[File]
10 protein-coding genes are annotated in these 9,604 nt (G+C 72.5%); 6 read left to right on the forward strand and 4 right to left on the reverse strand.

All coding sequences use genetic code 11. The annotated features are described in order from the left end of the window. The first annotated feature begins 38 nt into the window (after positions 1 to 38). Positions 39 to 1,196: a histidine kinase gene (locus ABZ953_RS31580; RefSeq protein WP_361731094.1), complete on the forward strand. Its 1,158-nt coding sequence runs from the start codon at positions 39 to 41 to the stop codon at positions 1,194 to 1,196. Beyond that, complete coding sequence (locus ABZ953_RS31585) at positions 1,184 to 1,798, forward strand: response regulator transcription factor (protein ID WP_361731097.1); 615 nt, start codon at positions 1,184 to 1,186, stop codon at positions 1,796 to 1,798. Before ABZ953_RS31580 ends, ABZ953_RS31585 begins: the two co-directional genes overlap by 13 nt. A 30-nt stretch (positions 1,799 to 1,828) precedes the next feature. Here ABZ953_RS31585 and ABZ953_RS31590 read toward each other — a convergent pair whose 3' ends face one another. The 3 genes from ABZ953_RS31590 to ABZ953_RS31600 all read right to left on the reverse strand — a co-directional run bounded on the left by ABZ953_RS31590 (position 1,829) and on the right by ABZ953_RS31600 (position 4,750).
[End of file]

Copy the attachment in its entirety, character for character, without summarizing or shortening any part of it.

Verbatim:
10 protein-coding genes are annotated in these 9,604 nt (G+C 72.5%); 6 read left to right on the forward strand and 4 right to left on the reverse strand.

All coding sequences use genetic code 11. The annotated features are described in order from the left end of the window. The first annotated feature begins 38 nt into the window (after positions 1 to 38). Positions 39 to 1,196: a histidine kinase gene (locus ABZ953_RS31580; RefSeq protein WP_361731094.1), complete on the forward strand. Its 1,158-nt coding sequence runs from the start codon at positions 39 to 41 to the stop codon at positions 1,194 to 1,196. Beyond that, complete coding sequence (locus ABZ953_RS31585) at positions 1,184 to 1,798, forward strand: response regulator transcription factor (protein ID WP_361731097.1); 615 nt, start codon at positions 1,184 to 1,186, stop codon at positions 1,796 to 1,798. Before ABZ953_RS31580 ends, ABZ953_RS31585 begins: the two co-directional genes overlap by 13 nt. A 30-nt stretch (positions 1,799 to 1,828) precedes the next feature. Here ABZ953_RS31585 and ABZ953_RS31590 read toward each other — a convergent pair whose 3' ends face one another. The 3 genes from ABZ953_RS31590 to ABZ953_RS31600 all read right to left on the reverse strand — a co-directional run bounded on the left by ABZ953_RS31590 (position 1,829) and on the right by ABZ953_RS31600 (position 4,750).